In July 1997, the promise of the "Asian economic miracle" and the "Pacific century" devolved into economic chaos and the onset of what has become known as the Asian financial crisis. One by one, many of the region's great economic success stories suffered damage to their financial markets, their currencies, and economic well-being.
This volume, the result of an April 1999 conference organized by the Chung-Hua Institution for Economic Research and the Brookings Institution, examines the sources and lessons of the Asian financial crisis. Experts from both sides of the Pacific have drawn valuable policy lessons from the failures and successes of four key economies in the region: Indonesia, South Korea, Thailand, and Taiwan. In examining Taiwan's relative success in weathering the storm, this volume helps explain the widely varying degrees of performance of the region's affected economies. The concluding chapter focuses on general principles for the liberalization of financial markets and stabilization of macroeconomy in developing countries.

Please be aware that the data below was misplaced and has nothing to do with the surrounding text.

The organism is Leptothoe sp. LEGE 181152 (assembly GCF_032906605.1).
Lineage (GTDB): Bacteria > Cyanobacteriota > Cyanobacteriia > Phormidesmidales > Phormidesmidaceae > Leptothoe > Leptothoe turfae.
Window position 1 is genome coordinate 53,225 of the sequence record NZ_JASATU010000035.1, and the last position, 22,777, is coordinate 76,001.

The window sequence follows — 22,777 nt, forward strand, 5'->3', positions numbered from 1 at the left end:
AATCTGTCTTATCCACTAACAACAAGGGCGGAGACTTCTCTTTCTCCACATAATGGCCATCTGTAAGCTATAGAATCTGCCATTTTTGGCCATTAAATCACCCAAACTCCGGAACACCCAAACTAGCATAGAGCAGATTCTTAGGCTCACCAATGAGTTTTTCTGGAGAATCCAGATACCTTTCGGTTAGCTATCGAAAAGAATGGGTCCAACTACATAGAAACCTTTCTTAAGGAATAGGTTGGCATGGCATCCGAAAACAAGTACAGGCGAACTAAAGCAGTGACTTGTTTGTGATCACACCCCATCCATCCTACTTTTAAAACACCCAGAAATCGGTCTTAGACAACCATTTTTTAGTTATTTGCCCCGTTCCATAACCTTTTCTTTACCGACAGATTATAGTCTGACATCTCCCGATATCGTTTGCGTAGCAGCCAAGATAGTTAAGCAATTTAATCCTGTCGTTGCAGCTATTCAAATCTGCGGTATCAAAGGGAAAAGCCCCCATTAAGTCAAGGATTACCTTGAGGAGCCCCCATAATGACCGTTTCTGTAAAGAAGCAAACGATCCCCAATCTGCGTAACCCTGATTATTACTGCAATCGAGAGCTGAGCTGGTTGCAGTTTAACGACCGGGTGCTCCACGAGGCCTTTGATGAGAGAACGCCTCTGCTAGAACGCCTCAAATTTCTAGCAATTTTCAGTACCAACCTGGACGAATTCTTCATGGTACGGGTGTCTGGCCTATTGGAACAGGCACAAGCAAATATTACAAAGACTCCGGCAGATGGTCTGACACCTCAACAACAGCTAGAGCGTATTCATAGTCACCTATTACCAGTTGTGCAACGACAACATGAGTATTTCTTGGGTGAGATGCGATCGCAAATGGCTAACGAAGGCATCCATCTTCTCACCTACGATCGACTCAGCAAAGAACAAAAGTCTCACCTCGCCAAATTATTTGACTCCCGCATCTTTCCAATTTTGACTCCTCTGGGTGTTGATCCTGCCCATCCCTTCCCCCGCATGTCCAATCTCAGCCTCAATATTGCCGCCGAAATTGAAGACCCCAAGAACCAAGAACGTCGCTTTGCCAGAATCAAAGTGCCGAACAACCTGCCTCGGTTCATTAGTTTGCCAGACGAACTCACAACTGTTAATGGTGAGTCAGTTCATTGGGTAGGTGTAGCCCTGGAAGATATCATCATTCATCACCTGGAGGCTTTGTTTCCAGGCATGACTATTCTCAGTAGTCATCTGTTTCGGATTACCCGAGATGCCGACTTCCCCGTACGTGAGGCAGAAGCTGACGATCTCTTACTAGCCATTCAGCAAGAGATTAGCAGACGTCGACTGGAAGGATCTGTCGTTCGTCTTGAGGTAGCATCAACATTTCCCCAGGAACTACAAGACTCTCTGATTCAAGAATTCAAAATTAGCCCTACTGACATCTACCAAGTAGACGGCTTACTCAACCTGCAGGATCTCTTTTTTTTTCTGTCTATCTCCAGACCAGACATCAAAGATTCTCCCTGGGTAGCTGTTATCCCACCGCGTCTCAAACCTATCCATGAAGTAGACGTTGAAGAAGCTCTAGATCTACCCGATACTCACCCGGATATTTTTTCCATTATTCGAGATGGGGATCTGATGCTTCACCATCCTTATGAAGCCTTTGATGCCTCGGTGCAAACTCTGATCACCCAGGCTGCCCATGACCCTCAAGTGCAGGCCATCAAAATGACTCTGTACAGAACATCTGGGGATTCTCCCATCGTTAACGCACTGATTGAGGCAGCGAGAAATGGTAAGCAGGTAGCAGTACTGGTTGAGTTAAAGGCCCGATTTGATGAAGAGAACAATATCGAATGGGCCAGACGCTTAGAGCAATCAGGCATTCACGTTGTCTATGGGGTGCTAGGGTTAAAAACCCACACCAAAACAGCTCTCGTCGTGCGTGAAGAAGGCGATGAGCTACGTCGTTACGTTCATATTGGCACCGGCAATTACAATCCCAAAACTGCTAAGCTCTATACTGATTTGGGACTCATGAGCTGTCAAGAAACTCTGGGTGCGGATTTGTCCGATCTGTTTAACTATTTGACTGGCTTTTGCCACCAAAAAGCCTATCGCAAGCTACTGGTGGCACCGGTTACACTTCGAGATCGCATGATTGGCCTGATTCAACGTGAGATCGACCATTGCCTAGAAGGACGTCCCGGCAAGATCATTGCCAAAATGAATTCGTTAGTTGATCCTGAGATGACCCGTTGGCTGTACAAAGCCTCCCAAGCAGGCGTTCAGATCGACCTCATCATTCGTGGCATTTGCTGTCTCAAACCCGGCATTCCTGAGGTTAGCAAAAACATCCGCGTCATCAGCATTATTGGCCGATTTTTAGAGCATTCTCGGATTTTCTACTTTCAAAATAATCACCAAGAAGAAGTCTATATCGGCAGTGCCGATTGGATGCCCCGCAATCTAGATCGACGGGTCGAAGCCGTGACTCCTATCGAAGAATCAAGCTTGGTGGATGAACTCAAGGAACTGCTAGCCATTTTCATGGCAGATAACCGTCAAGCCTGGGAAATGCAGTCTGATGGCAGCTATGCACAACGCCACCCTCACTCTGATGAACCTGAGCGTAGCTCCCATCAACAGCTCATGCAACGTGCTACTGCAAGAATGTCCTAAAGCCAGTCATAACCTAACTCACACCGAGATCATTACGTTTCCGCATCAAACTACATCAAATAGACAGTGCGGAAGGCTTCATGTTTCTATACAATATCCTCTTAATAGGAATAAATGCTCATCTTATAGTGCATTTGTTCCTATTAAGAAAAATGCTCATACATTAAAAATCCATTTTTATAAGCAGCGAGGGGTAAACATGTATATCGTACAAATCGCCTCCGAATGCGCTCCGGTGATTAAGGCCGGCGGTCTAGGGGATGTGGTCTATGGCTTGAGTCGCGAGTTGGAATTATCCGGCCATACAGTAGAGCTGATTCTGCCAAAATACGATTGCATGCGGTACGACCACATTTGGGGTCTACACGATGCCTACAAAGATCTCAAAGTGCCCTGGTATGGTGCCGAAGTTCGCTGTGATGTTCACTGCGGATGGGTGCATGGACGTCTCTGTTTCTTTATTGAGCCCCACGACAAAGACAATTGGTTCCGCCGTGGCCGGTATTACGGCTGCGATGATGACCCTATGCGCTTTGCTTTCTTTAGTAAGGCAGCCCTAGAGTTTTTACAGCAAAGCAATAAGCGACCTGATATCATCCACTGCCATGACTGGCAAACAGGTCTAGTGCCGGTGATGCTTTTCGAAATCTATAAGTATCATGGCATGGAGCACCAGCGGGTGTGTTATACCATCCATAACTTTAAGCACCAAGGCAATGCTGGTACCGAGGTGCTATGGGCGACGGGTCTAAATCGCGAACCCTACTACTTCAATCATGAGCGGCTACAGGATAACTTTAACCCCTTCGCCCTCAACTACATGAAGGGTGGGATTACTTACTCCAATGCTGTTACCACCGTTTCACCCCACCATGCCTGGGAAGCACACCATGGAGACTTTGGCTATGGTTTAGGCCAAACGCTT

This work provides much-needed new understanding and reasoned policy lessons to help the Asia-Pacific region meet its vast economic potential. It will be useful for academics and economic policymakers in governments, international organizations, universities, and research institutions, both in the region and beyond, as they assess and implement strategies for more stable regional and global economic development.